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Computing Tools Speed Search for New Porous Materials

UC and Berkeley Lab Researchers Team up to Identify Synthetic Materials Key to Energy, Chemical Applications

November 14, 2011

A team of researchers from Lawrence Berkeley National Laboratory and the University of California at Berkeley are building a suite of computational tools to help in the search for new porous materials. These synthetically created materials can play key roles in physical and chemical processes, including petroleum refinement, water softening and in separations. One class, known as zeolites, has a commercial impact of about $350 billion annually.

Berkeley Lab researchers Maciej Haranczyk (left), Chris Rycroft (center) and James Sethian (right) created a suite of computing tools that speed the identication of synthetic porous materials used in energy production, separation membranes and other industrial and scientific applications.

 

The properties of porous materials can be better understood by studying the voids within—the empty spaces inside the materials—where their building blocks are exposed to penetrating guest molecules. But finding the right new materials can require researchers to investigate millions of structures, which can’t be done manually.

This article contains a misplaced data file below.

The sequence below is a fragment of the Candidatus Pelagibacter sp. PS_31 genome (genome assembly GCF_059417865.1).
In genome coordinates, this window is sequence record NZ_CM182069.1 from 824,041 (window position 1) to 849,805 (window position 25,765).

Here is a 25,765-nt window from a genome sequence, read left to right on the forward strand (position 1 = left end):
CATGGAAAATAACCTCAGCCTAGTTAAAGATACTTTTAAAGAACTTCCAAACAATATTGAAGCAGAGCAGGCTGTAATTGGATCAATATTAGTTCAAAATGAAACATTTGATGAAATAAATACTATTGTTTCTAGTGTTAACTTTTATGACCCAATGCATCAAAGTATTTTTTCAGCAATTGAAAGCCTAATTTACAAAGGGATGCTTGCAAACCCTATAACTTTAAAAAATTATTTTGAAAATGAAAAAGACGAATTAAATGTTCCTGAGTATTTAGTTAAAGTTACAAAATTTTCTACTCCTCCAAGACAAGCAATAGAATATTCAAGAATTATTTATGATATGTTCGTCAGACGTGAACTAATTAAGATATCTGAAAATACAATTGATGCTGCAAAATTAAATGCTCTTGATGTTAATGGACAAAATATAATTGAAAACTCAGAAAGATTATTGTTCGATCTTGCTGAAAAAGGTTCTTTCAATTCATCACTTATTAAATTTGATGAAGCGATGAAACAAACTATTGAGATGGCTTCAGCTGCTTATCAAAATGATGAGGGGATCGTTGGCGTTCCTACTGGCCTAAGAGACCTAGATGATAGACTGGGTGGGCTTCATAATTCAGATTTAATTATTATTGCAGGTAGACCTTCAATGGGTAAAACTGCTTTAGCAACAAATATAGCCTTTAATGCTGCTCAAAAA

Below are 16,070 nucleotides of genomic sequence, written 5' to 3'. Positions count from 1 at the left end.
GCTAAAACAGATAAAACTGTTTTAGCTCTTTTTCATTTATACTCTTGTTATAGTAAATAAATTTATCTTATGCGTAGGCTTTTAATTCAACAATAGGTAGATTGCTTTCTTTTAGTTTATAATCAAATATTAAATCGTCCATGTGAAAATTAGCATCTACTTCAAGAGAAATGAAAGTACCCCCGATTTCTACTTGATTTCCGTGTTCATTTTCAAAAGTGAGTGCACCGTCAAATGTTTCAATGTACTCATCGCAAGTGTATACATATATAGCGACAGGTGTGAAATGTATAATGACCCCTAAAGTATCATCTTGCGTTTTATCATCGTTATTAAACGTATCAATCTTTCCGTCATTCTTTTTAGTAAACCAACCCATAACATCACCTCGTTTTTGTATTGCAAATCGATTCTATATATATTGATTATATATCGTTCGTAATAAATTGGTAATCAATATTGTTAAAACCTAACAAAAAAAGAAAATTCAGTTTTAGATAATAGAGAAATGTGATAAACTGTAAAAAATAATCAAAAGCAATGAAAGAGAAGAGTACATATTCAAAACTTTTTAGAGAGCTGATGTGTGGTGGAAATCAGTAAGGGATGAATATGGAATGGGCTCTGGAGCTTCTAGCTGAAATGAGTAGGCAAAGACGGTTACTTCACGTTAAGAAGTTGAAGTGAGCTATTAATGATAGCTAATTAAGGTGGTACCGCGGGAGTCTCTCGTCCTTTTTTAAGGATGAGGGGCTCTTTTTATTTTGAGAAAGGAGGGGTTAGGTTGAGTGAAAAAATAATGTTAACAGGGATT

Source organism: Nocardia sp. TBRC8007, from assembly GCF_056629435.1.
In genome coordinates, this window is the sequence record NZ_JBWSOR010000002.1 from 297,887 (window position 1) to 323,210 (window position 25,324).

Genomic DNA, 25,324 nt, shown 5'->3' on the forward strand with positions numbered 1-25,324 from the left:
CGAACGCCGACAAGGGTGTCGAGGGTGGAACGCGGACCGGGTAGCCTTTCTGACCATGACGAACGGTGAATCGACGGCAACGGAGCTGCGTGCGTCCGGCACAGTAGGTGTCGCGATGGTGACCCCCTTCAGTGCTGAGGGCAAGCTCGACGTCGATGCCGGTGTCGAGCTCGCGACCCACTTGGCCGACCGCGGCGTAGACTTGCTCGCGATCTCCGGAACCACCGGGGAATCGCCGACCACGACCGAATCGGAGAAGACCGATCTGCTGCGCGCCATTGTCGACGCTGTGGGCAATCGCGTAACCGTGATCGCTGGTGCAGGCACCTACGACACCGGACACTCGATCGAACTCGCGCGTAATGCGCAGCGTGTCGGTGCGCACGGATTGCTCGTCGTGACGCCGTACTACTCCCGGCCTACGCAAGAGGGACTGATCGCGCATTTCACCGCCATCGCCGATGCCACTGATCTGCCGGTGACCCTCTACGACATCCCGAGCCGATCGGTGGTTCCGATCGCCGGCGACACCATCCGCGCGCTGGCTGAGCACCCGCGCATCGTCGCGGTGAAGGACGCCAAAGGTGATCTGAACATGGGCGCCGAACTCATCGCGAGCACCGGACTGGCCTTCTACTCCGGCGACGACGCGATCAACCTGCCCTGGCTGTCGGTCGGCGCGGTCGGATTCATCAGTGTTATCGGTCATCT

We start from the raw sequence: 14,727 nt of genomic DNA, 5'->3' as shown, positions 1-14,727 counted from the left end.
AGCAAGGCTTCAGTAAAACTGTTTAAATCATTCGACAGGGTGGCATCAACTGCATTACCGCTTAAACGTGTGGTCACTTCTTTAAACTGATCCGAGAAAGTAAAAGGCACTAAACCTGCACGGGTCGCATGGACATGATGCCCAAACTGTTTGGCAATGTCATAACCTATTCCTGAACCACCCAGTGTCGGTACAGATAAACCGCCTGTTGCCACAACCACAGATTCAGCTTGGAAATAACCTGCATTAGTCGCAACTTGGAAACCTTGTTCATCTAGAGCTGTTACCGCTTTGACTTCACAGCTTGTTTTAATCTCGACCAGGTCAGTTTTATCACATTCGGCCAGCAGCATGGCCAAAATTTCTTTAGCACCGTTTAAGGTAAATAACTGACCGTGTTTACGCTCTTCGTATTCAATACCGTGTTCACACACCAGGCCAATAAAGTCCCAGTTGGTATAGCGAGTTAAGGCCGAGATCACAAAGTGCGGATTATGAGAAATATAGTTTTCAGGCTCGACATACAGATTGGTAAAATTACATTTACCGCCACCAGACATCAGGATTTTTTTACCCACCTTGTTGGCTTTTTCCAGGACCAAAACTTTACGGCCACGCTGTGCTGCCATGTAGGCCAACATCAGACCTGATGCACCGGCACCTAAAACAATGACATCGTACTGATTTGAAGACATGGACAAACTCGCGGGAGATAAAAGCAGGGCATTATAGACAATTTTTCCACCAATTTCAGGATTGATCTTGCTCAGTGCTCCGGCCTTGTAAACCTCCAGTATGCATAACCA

Examples of periodic unit cells of zeolites, with oxygen and silica atoms shown in red and tan, respectively. Isosurfaces (green) represent the boundary of void spaces accessible to a probe molecule, with lighter green denoting the inside of pores. (Select image to enlarge.)

In an article published in the October 2011 issue of SIAM News, chemist Maciej Haranczyk and applied mathematicians Chris Rycroft and James Sethian describe the suite of tools theycreated to speed up the evaluation of new materials. SIAM News is the monthly newsmagazine of the Society for Industrial and Applied Mathematics.

“We have used these tools to perform high-throughput analysis of millions of materials and to determine the accessibility of their void spaces to guest molecules,” the authors wrote. “The tools capitalize on a host of state-of-the-art advances in mathematics, computational algorithms and hardware and software breakthroughs in high-performance computing, in particular parallel processing on multicore CPUs and GPUs.”